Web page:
THE CAN-AM RACING
The 1960s Formula One car racing was largely European and highly regimented. Drivers raced within tight rules with little to no room for modifications that ends up slowing cars down. The engines were only developed up to 600-horsepower.
At a point, few North American racers created the Canadian-American Challenge Cup (known as the Can-Am) to balked at all the restrictions and create the fastest cars in the century. Lola, McLaren, and some of racing’s most legendary names were there. At the Can-Am, there were no rules - except to go fast. Can-Am soon became a breeding ground for racing technology and innovations and engines as powerful as up to 1000 horsepower.
But the race to develop more power, smoother handling, increasingly became too expensive. Teams hand to do everything they can to make their cars go faster. If they don’t the other team just might. 1972 saw Porsche launch the 917 Turbopanzer with a flat-12 motor. It was capable of up to 1,580 horsepower and could do over 380 km/h (240 mph) on the straights. That car dominated the tracks the following year so much that a minimum fuel consumption rule was made the year after. Even though The double combo of an oil crisis and recession dealt the insanely expensive Can-Am racing a death blow, eventually running its last race in 1987, the race has written an important paragraph in the car racing history.
My father and I are car-racing fans. We love watching different racing such as Formula 1 and 24 Hours of Le Mans. One day, when I look up a book <CAN-AM RACING CAR 1966-1969> compiled by R M Clarke. I was shocked by the unlimited car design and the spirit behind the racing of the CAN-Am racing. Can-Am Racing had was no limit for the teams as long as a car had seats, bodywork, and met basic safety rules, it was likely to qualify. Therefore, we have started the 270 Series project in 2018 and we bundled all those memories and emotions into building the 270 Series.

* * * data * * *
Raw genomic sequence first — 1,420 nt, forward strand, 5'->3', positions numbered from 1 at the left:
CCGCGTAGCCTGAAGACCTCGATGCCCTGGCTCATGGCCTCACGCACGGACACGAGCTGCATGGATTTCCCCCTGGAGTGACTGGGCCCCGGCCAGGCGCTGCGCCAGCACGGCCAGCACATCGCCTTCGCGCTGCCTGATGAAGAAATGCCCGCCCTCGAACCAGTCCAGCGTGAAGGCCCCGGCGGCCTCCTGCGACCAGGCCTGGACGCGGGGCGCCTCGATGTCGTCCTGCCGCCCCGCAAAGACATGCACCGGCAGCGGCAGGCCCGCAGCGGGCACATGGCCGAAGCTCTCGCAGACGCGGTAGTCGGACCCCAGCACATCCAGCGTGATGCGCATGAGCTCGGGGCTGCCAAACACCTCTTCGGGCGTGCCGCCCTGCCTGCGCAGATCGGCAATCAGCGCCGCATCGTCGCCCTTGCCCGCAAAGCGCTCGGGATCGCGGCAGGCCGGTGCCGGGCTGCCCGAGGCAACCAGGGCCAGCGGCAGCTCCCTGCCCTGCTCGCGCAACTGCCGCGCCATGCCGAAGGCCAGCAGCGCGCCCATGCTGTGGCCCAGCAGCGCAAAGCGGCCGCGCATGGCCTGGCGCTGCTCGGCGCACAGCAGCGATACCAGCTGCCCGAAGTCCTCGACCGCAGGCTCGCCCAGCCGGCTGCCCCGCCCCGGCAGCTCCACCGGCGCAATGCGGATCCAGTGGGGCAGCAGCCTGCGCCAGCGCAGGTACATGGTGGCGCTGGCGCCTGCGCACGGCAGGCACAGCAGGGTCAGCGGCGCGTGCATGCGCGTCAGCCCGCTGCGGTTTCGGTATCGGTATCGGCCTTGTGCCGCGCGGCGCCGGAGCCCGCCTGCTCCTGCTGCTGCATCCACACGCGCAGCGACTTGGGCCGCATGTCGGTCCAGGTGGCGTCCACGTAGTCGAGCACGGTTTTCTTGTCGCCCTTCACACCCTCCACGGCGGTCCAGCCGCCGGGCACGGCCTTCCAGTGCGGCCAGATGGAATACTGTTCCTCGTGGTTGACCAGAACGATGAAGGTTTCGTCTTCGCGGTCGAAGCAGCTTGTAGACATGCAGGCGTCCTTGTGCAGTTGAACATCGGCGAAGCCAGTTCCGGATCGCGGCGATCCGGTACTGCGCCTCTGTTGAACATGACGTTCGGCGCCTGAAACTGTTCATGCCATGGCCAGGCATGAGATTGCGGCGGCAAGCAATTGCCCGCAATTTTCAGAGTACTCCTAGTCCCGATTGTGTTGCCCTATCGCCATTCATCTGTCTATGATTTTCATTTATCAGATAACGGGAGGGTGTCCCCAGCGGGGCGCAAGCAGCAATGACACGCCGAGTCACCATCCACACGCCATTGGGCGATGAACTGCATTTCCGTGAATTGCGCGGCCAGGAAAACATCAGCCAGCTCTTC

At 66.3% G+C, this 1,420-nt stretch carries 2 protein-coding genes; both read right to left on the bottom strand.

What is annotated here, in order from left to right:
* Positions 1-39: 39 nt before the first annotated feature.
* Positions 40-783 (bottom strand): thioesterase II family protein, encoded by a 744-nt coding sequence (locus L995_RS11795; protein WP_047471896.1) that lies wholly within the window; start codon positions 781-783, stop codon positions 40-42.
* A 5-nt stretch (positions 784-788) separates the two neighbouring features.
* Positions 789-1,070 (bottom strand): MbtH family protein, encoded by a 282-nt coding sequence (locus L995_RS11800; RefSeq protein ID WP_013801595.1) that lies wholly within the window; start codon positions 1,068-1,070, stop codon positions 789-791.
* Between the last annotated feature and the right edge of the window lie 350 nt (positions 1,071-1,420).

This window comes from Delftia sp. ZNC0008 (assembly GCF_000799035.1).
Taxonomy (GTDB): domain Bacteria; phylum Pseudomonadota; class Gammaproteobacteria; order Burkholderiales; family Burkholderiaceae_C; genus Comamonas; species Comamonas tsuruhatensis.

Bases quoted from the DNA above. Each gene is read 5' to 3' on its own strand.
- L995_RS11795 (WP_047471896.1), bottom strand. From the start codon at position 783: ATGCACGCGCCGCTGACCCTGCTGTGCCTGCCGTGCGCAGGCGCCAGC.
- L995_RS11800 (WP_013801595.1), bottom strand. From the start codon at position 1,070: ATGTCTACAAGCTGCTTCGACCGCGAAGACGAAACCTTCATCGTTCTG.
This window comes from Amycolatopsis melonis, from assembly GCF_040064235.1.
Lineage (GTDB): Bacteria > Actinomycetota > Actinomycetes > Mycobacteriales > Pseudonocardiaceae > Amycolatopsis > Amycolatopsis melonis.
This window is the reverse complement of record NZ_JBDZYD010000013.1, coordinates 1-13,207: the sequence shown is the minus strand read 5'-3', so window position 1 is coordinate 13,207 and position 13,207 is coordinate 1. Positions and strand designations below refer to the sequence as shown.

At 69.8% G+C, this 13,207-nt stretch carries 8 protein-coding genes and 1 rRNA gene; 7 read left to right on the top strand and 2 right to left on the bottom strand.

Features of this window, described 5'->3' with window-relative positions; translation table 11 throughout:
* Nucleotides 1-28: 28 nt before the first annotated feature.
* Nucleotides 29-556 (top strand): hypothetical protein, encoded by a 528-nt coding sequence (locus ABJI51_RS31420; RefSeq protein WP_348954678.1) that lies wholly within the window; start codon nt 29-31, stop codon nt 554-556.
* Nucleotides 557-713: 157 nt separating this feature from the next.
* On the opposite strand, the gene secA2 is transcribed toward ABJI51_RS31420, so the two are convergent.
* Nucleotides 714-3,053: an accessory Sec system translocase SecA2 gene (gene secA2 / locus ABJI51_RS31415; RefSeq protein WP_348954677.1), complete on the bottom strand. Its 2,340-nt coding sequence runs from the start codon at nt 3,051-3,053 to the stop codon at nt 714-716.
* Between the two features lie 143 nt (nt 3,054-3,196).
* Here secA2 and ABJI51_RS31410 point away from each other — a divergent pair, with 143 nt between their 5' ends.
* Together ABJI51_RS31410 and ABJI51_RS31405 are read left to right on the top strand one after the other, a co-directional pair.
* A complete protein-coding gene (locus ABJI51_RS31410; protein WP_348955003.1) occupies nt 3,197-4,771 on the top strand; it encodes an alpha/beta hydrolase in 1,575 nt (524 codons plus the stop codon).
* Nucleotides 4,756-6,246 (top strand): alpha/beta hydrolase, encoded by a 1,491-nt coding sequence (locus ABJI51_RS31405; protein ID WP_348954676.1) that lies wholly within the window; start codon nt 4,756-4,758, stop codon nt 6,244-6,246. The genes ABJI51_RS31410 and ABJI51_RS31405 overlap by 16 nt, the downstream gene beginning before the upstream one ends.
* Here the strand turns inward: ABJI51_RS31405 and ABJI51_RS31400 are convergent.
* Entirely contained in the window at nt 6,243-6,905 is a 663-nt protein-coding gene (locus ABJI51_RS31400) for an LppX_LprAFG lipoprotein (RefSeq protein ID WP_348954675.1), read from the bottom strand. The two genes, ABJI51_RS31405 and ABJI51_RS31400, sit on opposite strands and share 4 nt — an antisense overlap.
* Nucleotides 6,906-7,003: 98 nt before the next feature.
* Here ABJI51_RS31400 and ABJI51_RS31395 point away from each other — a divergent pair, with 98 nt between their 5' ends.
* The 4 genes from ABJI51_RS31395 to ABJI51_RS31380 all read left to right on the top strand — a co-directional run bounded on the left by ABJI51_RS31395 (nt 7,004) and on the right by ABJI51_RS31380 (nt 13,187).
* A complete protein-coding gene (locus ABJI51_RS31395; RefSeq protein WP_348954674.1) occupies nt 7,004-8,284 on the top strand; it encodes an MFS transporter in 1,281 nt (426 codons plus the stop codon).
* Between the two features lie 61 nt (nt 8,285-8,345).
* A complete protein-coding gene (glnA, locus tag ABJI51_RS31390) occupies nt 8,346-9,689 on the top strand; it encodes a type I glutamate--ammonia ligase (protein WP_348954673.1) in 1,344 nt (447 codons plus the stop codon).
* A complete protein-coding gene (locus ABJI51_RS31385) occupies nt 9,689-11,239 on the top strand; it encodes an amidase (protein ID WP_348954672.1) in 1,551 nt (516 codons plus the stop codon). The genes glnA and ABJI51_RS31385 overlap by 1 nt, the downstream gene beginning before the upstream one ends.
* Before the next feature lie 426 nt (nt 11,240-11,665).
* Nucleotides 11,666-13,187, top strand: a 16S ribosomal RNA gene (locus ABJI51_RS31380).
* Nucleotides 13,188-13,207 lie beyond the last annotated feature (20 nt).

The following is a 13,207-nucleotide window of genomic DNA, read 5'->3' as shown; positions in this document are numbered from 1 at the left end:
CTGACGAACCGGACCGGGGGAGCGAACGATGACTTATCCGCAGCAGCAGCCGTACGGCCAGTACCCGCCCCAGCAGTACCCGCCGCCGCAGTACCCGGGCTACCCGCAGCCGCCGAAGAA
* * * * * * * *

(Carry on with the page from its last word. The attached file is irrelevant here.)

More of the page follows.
The 270 Series features an angular case - a blacked-out and aggressive-looking 316 stainless steel material with an ultra-wide toughened mineral glass front, covering the New UTI HY1 LCD Movement Duo Engine beating inside. The shape and geometry of the 270 Series are both inspired by the Can-Am Racing car with its racing car speedometer Miyota Movement 5Y20 prancing around from the 270° watch front position. The unique 270-degree view time ensures time viewing without driving attention from other important things. Everything is housed in a bold black finish that stands out sharply and is quite electrifying.
UTI-003-3-PA / UTI-003-3-PB
36mm (width) x 45mm (length)
HY1 LCD Movement
316L Stainless Steel
Ultra-wide Toughed Mineral Glasses
Lug width: 20mm